THE MILITARY NEWS in El Salvador is the guerrillas' capture and holding for two days of Berlin, population 35,000, a city in an interior province remote from their strongholds near the Honduran border. Most American observers have reacted cautiously, aware perhaps of the exaggerated response to the communists' Tet offensive in Vietnam. Still, Berlin was a serious embarrassment to the government. The guerrillas, relying on ambushes, sabotage and intimidation, do not seem to be near a country-wide military victory. Nor is there evidence that they have developed a mass following. But their pressure is constant and perhaps growing, and neither in San Salvador nor in Washington are the authorities certain what to do.

Some of the Salvadoran government's problems are familiar: Nicaragua continues to augment the guerrillas' locally obtained arms. The Reagan administration has not gotten from Congress all the military aid it has sought. Other problems arise directly within El Salvador.

The Salvadoran armed forces had a year, 1982, to use their new American aid and training to turn the corner, and did not. They have been slow to adopt the aggressive, small-unit patrols their American advisers feel are best suited to routing guerrillas. The Americans favor reform, but now say the armed forces have been "distracted" by politics (pushing land reform) and political infighting. Others note that Salvadoran commanders, uncertain of their troops, have preferred the safer tactic of large-unit sweeps, and that the government has been spread thin by having to defend economic targets.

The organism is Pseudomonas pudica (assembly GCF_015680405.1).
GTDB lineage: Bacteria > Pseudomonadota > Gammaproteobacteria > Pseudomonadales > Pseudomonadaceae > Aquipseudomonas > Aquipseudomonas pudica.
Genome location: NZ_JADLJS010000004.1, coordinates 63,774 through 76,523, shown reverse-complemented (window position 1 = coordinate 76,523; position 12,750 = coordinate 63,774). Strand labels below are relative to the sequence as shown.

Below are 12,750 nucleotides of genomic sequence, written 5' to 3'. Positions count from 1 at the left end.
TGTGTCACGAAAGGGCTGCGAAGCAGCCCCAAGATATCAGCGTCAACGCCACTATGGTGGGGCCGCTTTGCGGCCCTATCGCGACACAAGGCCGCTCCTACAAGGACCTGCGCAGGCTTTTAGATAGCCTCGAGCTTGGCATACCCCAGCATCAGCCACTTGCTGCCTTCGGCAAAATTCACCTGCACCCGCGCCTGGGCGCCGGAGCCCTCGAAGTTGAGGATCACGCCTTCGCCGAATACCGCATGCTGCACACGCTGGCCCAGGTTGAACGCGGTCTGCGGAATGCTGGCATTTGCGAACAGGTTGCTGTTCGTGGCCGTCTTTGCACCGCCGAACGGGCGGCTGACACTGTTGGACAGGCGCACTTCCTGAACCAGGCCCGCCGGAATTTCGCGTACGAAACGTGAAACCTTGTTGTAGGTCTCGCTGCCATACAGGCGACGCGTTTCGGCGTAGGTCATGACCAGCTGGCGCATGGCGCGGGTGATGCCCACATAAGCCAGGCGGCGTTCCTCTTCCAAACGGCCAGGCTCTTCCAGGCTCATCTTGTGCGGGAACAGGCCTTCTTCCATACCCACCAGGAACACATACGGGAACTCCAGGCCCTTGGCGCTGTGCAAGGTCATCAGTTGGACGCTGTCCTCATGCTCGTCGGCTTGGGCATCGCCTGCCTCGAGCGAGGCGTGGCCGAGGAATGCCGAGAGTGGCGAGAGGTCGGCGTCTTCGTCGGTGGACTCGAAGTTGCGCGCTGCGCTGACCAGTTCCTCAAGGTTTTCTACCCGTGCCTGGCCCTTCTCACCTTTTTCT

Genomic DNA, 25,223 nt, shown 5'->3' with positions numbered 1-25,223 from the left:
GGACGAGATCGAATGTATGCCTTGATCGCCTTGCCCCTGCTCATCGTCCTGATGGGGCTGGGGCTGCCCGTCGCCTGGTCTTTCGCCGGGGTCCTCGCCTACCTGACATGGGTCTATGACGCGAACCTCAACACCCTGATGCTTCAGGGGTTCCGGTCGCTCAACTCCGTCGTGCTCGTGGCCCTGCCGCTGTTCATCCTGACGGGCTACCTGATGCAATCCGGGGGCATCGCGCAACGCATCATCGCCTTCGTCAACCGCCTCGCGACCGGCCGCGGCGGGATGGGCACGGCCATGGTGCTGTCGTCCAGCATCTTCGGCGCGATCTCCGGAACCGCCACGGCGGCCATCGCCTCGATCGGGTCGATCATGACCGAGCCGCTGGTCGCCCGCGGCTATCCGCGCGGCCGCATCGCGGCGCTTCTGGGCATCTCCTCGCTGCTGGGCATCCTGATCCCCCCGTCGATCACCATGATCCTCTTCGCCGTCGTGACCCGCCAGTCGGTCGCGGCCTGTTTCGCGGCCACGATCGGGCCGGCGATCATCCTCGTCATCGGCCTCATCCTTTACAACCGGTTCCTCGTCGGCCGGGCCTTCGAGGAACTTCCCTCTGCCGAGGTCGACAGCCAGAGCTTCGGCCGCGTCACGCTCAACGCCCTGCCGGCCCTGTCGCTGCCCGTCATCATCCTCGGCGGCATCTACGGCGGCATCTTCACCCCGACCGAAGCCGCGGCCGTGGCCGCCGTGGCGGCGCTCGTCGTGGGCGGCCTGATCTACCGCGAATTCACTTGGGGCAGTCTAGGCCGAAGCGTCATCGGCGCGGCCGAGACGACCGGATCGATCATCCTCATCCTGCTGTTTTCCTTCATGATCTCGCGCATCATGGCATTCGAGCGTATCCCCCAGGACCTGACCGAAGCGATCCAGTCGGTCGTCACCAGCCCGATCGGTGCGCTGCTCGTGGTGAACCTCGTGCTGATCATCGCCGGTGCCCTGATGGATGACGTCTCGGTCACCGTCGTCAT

Some officers have political associations on the feudal right. One of them, much admired by the Americans for his military record, Col. Sigfred Ochoa, last month challenged the reform-minded chief of staff in what Georgetown University's Robert Leiken aptly calls an episode pitting "the Americans' darling against their right-hand man."

There is a sense of a new turning point. The Americans nervously ask for "a more dynamic approach" by the Salvadorans and the transfer of American advisers from training to brigade-level operations. Mr. Leiken suggests that anti-communist military groups in El Salvador, Guatemala, Honduras and the Nicaraguan opposition may join and launch their own combined regional offensive.

No doubt there is room for military improvement. But steps that give greater sway to the military foes of domestic reform, and that threaten to bring outsiders more directly into the struggle, are self-defeating. A time of frustration is the right moment to renew a search for a political solution on the middle ground.